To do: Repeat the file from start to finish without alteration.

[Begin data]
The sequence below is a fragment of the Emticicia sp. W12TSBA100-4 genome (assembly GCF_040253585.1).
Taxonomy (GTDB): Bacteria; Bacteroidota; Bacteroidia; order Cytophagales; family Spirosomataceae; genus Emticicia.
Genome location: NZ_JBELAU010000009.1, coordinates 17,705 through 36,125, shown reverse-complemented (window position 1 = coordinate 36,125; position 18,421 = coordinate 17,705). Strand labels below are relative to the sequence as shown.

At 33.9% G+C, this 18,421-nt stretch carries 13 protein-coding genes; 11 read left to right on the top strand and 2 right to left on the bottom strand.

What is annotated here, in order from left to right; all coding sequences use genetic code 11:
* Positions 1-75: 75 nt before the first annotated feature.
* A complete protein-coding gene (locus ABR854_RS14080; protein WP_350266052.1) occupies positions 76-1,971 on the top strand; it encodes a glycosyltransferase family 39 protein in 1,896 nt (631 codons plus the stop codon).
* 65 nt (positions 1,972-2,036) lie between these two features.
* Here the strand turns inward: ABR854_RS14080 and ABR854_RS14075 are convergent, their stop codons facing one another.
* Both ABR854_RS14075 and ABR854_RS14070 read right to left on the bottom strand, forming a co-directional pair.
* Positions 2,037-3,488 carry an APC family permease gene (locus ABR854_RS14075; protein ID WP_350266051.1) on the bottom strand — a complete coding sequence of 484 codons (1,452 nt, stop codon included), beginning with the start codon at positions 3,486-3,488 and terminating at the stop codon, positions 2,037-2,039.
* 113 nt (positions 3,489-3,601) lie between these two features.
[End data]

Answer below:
The sequence below is a fragment of the Emticicia sp. W12TSBA100-4 genome (assembly GCF_040253585.1).
Taxonomy (GTDB): Bacteria; Bacteroidota; Bacteroidia; order Cytophagales; family Spirosomataceae; genus Emticicia.
Genome location: NZ_JBELAU010000009.1, coordinates 17,705 through 36,125, shown reverse-complemented (window position 1 = coordinate 36,125; position 18,421 = coordinate 17,705). Strand labels below are relative to the sequence as shown.

At 33.9% G+C, this 18,421-nt stretch carries 13 protein-coding genes; 11 read left to right on the top strand and 2 right to left on the bottom strand.

What is annotated here, in order from left to right; all coding sequences use genetic code 11:
* Positions 1-75: 75 nt before the first annotated feature.
* A complete protein-coding gene (locus ABR854_RS14080; protein WP_350266052.1) occupies positions 76-1,971 on the top strand; it encodes a glycosyltransferase family 39 protein in 1,896 nt (631 codons plus the stop codon).
* 65 nt (positions 1,972-2,036) lie between these two features.
* Here the strand turns inward: ABR854_RS14080 and ABR854_RS14075 are convergent, their stop codons facing one another.
* Both ABR854_RS14075 and ABR854_RS14070 read right to left on the bottom strand, forming a co-directional pair.
* Positions 2,037-3,488 carry an APC family permease gene (locus ABR854_RS14075; protein ID WP_350266051.1) on the bottom strand — a complete coding sequence of 484 codons (1,452 nt, stop codon included), beginning with the start codon at positions 3,486-3,488 and terminating at the stop codon, positions 2,037-2,039.
* 113 nt (positions 3,489-3,601) lie between these two features.